Safford, with a population of approximately 10,000, is also the Graham County seat, so its three-person IT group handles data for the entire county. That includes information for the police and fire departments, as well as the three utilities the city runs – water, gas and electric.
Safford's data is stored on Dell EqualLogic PS5500E iSCSI storage with approximately 10 TB –and uses Asempra Technologies' Business Continuity Server for backups. But IT supervisor Derek Kruger wanted to keep the EqualLogic storage area network (SAN) free for primary data, and had old storage hardware from a company that went out of business and some other smaller disk systems he could use.
The City of Safford's archiving needs are varied. Because the city runs its own utilities, the IT group has to keep water quality testing results. Water quality is tested three times a week, and the city retains the records for the last 10 years. Kruger also lets employees keep personal files like photos of staff birthday parties and music files on the SAN.
Kruger said he looked at archiving products, including market leader EMC Corp.'s Centera, a few years back but they were too much for his budget of less than $500,000 a year. He came upon Tarmin because a few of its executives used to work for Asempra. Kruger became one of GridBank's first beta testers, and found the product and its pricing to his liking. Pricing on GridBank starts at $35,000 list with a 2 TB license, and it runs with any server and storage hardware.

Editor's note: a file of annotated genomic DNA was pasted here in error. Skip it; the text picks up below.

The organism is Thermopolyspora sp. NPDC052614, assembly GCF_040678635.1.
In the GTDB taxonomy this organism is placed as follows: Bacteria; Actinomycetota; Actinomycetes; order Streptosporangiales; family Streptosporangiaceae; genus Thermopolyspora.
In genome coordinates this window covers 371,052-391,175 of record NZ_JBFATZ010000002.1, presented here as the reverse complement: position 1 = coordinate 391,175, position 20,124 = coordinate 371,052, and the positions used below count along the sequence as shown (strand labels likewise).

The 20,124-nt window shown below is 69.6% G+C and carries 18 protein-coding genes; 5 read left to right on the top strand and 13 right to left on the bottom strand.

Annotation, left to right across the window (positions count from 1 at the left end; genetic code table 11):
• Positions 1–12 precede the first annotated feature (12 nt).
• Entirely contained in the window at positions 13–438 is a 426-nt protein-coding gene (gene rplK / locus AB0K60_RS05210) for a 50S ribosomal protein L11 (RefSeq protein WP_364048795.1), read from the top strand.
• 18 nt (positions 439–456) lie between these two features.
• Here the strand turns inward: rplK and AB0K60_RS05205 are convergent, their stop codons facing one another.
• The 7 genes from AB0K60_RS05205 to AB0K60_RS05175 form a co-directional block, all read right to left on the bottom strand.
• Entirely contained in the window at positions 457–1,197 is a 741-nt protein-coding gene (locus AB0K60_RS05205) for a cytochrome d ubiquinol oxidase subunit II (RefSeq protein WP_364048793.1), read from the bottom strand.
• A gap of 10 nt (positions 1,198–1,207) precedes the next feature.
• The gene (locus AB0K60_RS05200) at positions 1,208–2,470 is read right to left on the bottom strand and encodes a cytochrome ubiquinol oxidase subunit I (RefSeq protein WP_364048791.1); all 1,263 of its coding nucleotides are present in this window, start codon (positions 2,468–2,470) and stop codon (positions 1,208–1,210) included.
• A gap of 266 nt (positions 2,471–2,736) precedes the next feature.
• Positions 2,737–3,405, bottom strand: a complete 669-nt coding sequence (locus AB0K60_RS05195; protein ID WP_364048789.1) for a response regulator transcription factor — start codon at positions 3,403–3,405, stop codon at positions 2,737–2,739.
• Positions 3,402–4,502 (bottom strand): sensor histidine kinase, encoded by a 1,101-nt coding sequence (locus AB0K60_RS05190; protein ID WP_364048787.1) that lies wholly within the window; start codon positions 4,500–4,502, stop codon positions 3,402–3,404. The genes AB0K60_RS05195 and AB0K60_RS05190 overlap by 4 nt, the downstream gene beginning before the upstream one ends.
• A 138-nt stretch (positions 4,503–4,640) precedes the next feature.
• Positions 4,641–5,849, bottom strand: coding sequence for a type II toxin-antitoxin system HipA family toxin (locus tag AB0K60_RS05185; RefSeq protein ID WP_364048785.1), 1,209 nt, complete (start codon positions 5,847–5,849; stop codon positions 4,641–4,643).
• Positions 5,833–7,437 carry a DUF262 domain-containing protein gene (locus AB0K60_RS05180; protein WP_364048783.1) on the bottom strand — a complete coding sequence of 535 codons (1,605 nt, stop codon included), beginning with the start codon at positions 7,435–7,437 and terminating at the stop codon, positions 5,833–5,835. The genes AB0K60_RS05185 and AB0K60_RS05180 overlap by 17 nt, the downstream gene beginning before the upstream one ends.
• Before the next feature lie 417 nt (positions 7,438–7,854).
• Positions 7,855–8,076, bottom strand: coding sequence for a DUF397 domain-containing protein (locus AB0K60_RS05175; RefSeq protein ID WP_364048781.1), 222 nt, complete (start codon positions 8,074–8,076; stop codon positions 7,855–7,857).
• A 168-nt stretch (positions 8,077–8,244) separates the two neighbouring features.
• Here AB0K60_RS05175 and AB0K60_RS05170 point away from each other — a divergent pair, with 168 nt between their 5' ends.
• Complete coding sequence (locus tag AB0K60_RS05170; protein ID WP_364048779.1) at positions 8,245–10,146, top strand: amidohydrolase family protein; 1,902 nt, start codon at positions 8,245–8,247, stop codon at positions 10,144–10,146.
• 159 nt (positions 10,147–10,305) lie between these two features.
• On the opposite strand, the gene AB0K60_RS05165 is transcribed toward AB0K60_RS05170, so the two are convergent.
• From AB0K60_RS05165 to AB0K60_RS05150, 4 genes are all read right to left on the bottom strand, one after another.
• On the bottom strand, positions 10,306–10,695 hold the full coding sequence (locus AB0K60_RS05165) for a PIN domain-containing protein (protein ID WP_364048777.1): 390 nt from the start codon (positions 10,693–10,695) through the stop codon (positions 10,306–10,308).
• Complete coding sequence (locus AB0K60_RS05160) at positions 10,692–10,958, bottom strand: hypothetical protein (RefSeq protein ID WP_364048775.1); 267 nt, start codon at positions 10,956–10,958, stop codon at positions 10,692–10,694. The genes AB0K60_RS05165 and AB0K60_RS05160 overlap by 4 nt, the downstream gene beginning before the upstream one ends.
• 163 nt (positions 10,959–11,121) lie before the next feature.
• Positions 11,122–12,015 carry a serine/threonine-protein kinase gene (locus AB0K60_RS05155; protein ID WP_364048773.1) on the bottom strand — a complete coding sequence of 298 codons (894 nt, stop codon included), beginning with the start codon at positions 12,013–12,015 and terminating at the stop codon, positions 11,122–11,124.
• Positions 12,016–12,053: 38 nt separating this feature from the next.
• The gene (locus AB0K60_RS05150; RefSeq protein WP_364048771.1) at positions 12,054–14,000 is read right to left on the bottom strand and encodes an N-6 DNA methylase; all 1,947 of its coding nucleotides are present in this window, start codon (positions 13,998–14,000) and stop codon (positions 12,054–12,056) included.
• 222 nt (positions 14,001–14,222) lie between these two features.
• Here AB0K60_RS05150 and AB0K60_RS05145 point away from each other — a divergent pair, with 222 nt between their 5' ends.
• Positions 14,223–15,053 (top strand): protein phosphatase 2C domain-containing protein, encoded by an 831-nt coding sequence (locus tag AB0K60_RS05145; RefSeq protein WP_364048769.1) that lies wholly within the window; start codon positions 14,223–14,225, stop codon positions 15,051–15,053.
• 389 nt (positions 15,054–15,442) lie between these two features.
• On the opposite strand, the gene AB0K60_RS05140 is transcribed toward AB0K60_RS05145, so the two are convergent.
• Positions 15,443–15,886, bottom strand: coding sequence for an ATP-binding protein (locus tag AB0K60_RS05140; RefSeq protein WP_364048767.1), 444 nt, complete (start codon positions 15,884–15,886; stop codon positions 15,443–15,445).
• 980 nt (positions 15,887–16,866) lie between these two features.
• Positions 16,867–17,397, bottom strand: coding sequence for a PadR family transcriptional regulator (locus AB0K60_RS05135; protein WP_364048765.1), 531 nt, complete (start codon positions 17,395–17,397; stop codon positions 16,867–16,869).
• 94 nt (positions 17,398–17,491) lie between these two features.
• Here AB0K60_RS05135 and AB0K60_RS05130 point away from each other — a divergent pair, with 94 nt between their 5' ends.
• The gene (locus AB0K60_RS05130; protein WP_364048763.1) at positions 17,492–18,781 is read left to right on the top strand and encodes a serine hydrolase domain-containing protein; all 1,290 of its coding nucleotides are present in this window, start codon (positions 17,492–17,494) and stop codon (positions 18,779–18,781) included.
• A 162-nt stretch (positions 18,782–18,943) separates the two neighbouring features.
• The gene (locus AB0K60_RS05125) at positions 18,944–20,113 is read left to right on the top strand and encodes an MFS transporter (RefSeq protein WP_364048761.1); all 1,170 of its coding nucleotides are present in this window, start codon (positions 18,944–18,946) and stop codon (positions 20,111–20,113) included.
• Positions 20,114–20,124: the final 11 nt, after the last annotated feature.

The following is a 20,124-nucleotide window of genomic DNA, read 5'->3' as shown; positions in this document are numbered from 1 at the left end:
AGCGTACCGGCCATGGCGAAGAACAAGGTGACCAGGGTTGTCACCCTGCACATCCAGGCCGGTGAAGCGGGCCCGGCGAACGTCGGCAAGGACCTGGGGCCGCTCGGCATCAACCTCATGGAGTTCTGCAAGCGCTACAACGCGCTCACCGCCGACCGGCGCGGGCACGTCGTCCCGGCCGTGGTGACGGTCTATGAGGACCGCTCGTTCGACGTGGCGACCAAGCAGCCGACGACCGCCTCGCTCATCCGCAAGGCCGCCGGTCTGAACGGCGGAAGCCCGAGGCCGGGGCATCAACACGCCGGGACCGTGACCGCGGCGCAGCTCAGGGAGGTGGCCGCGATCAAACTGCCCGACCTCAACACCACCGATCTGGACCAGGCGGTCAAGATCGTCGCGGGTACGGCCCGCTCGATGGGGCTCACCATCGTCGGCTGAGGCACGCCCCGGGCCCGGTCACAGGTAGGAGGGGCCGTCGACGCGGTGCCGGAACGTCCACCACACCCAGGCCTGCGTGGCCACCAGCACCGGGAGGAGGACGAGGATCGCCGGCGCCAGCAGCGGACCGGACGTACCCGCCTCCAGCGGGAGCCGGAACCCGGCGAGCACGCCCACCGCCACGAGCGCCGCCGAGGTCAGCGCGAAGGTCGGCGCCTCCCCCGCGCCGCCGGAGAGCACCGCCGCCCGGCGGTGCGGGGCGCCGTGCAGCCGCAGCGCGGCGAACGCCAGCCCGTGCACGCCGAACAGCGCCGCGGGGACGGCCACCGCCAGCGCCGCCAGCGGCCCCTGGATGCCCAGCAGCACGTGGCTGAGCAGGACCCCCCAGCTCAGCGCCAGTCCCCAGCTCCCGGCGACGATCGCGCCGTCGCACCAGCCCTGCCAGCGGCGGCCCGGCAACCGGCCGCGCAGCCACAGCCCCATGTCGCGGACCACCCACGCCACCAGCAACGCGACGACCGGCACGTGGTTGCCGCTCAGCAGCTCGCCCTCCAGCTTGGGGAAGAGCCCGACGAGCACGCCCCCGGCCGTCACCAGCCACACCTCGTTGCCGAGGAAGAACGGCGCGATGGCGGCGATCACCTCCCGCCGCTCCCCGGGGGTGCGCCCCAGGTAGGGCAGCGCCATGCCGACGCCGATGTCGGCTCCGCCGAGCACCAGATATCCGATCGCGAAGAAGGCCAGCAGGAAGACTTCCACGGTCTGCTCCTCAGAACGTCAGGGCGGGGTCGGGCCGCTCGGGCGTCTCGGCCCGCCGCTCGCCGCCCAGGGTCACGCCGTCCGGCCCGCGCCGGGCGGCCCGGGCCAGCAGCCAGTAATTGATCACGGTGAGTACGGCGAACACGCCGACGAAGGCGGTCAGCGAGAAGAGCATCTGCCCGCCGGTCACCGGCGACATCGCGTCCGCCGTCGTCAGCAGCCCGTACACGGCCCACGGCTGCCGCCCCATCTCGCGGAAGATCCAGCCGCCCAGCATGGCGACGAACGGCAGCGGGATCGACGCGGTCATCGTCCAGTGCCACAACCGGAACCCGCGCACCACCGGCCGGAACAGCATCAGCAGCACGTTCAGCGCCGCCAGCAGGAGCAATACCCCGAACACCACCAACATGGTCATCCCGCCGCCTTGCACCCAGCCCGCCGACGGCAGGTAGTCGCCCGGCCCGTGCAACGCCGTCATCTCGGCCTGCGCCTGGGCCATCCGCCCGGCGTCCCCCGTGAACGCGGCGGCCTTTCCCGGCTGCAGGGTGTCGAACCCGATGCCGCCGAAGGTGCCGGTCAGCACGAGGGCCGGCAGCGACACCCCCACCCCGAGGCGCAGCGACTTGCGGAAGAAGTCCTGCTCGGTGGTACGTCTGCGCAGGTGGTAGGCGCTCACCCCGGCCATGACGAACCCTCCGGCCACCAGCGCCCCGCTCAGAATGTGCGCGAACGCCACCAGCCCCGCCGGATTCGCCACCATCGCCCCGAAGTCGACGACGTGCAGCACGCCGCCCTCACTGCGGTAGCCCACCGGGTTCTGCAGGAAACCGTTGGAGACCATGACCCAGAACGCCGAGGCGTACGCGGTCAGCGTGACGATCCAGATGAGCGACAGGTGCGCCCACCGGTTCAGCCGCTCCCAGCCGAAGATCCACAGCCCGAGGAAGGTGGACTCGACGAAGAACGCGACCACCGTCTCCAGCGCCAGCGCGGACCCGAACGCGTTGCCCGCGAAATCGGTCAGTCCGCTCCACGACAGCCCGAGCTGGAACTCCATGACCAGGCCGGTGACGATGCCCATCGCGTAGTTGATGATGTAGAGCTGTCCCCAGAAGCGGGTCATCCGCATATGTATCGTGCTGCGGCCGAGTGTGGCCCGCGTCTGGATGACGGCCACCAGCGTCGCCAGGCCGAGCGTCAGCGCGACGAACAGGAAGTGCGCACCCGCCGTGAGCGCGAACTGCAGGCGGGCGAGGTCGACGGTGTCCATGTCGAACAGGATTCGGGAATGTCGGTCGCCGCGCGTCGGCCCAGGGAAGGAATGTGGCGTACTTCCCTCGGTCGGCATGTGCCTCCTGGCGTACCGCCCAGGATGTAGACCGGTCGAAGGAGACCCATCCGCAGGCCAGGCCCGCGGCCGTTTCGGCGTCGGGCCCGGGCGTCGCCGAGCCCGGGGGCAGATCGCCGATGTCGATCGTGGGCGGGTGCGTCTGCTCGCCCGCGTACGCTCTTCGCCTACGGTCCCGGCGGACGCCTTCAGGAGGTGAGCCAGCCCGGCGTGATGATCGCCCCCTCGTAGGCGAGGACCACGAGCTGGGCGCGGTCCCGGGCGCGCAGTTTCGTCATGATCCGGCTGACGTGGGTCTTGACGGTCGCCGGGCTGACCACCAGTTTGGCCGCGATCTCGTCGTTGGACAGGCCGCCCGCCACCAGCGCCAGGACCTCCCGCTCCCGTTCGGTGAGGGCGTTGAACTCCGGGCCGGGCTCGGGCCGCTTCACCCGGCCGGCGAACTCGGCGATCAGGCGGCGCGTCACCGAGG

"You can use whatever you want for secondary or tertiary storage on the back end," Kruger said. "I just pointed the server at the storage and GridBank saw all that new storage out there and picked it up and used it. We also have some Buffalo Technology storage and Intel home-growns, and we use that as tertiary storage. I'm letting people put MP3 files on the network again because I have this special tier and it's not clogging up the EqualLogic boxes."
Kruger said his other option was to buy more storage capacity and keep all his data on one tier. "The biggest thing about GridBank is [that] it's freed up about half of what I had on primary storage," he said. "I've been able to go with less-expensive solutions to supplement my storage. Instead of having to spend another $40,000 on an additional storage system, I spent a couple of thousand dollars on disk drives and off-the-shelf Intel servers and plugged them in."
Arun Taneja, founder and consulting analyst at Hopkinton, Mass.-based Taneja Group, said because GridBank includes archiving, data migration, e-discovery and other features in one package, it saves smaller shops from having to buy extra applications for their archiving systems.
"Tarmin has a lot more on the policy engine side and other archiving products, and it has e-discovery in it," he said. "There are probable six or seven products you'd buy from EMC and others for the complete archiving picture, and Tarmin has tried to bring all of those pieces together. If I compare Tarmin's features to companies specializing in one part of e-discovery, on a best-of-breed basis it probably wouldn't size up. But a midsized company can get an integrated solution that covers archiving and its associated applications. If a company doesn't have five experts to deal with all of these pieces, this gives one guy something to work with from one console."
Kruger said he takes advantage of GridBank's policy management to keep any document that's been accessed within 90 days on primary storage, as well as e-discovery search capabilities that help Kruger find information relative to lawsuits without having to hire outside legal help.
"I used it when I started searching for data for a lawsuit," he said. "I was just able to go out and search. Discovery is laborious, but it really helped."